In my drawing the six small empty circles represent the small thinking of the Jews and the six large wine colored circles represent the fullness of the blessings of God through Christ. The large circles also hint at the forms of red blood cells--symbolized by the wine in communion. There is a lot in this miracle. One of the other things we talked about in our study was that Jesus did this miracle as a service to the wedding party and he did it quietly, humbly and without fanfare. The disciples saw and believed. Can we go out and do the same? (Serve quietly, humbly and without fanfare?)

The Monk Chronicles: John 2

Well. That infernally blasted man has assigned me an entire chapter this week to make up for last week incompetence, as he called my hard work. But I’m not angry. Well, I’m not going to let him know that I am angry. I think that’s why he’s been haunting me, he is trying to break me of my anger. So if I just hide the fact that I am angry, he will leave me alone and my life can return to semi-normal. Of course, I still have to serve my continuing penances for the pot incidence, but that will pass with time. I might even be promoted to more than just an apprentice monk sometime this year if all goes well! That allows that I am able to bear under the pressure of all of the penances I have right now, of course. I’m getting so little sleep these days that I actually fell asleep while scrubbing pots last night, and they didn’t punish me for it because they felt sorry for me. Brother Fedor grumbled a little about my laziness, but Brother Michael stood up for me.

I had better keep this work short, I have to go muck out the stables again, Brother Franz blamed me when a whole pot of ink disappeared. I didn’t do it, but whenever anything goes wrong anymore, people blame me for it. That infernally blasted man was right there when I was punished, too, smirking his evil little grin. Brother Franz just passed, I’m so glad that he hasn’t caught on that I call the Abbot names. I fear the penance that I would receive then would never be served out in my lifetime, nor his. I think the Abbot realizes I call him names, though. Maybe that’s why he’s persecuting me.

No matter, whatever his reasons are, I still must complete this before I can move on. That infernally blasted man has assigned the whole of chapter two to me this week in the hope that I can come up with the “right questions” this time. What is that supposed to mean, the “right questions”? I thought there were no wrong questions, only stupid ones. That man has me grasping at straws again, with no real solution to the riddles he is posing. Maybe he is inferring that I’m not asking the questions that cut to the heart of the issue presented by the passages. That is the only thing that makes sense to me, anyways.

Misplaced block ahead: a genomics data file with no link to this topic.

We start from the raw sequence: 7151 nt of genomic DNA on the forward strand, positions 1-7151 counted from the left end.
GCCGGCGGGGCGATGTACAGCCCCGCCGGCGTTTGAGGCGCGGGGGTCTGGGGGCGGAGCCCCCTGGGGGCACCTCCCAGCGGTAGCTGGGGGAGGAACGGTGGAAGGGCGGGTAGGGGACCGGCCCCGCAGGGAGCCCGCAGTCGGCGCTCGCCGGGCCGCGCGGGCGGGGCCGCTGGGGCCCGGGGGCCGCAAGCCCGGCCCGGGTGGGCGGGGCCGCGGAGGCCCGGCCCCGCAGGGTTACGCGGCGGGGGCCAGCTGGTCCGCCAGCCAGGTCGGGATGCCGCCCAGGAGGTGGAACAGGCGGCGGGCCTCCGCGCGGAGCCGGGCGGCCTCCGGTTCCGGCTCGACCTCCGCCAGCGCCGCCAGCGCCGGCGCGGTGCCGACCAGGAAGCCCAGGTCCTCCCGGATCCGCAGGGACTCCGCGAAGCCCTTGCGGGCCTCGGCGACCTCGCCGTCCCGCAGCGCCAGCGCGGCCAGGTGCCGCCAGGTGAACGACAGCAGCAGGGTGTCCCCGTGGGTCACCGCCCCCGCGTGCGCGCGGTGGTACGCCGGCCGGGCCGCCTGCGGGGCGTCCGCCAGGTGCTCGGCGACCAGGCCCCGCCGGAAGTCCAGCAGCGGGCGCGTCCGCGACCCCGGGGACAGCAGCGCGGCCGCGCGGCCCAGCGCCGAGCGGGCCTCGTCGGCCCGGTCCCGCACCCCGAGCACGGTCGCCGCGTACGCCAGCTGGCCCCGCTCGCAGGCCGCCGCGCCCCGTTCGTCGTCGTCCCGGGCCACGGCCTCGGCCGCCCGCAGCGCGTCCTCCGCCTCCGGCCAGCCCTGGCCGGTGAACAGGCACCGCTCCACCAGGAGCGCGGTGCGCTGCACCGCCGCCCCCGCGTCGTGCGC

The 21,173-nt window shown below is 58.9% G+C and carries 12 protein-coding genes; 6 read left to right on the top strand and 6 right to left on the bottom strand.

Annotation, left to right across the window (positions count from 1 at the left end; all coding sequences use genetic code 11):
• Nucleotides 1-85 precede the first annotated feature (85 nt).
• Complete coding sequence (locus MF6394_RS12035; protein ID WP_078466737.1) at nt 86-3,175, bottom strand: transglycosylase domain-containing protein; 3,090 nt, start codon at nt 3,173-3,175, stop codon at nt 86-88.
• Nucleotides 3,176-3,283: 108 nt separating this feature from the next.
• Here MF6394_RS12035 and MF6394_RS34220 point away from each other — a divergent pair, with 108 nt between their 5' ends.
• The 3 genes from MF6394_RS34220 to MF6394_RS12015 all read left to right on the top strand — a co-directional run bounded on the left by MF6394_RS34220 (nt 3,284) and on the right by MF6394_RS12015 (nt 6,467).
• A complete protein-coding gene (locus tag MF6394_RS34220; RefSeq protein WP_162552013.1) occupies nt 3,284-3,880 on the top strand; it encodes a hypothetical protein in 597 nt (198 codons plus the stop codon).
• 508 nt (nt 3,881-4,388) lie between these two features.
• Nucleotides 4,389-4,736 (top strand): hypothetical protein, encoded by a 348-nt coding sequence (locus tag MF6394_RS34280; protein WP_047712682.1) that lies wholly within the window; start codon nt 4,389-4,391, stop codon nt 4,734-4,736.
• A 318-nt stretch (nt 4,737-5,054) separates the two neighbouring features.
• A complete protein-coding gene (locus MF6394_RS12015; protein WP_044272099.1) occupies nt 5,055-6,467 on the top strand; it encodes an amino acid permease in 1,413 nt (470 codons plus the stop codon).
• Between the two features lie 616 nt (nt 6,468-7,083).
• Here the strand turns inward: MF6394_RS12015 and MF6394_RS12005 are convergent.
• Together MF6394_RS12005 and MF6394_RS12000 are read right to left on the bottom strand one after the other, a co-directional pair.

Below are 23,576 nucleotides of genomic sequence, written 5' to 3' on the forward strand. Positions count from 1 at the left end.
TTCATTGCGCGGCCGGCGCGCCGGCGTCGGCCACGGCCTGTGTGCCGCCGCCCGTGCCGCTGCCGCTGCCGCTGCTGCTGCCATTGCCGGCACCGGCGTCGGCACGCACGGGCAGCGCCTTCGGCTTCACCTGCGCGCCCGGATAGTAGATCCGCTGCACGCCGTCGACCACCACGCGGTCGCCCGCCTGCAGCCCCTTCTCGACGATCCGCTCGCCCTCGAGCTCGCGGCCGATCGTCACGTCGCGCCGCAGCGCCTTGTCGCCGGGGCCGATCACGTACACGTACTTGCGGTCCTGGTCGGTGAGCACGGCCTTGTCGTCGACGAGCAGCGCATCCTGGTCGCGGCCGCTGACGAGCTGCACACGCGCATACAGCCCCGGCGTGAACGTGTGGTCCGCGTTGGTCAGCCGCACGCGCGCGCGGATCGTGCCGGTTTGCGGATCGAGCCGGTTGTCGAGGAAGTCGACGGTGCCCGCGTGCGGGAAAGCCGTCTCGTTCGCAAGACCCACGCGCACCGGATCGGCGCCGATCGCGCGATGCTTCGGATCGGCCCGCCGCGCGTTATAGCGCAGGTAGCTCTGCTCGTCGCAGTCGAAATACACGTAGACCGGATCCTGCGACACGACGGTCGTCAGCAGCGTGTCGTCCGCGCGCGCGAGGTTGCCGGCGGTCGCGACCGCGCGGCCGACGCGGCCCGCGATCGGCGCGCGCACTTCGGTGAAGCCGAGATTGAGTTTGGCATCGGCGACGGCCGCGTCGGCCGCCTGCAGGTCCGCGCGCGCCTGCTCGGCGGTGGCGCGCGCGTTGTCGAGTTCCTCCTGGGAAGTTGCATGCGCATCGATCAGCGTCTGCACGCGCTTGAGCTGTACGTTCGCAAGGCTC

Well, in the light of that, I am going to look at the chapter in two parts so that my connections can be “meaningful”, just like that infernally blasted man wanted them to be. The first section talks about when Jesus changed water into wine. This is Jesus’ first miracle in John, and one of the many miracles recorded in John that aren’t recorded in the other gospel accounts. As odd as this is, I don’t think that it’s the important thing about this passage, and neither is the fact that it is the first in John. Elder Brother Georg would disagree with me on this, he argues the main significance about this passage is that it illustrates Jesus’ innocence because of the simplicity of the first miracle he does. I would rather not argue that, because we cannot be sure that this is the very first miracle he does. What if there were others before this one? I have asked Elder Brother Georg this very question, and he points to verse eleven as his answer. Now, I have no wish to argue with the author of this gospel, but couldn’t Jesus have done miraculous things before this? And this act was just the first public act? That would explain why his mother would come to him in the first place, asking him to alter the situation. But what is the purpose of this miracle, exactly? Brother Handel has told me time and time again that every miracle Jesus does has a specific, intended purpose. The overarching purpose is to further the Kingdom, of course, but how does this miracle achieve that exactly? I just don’t see any answer that make sense over any others in this case.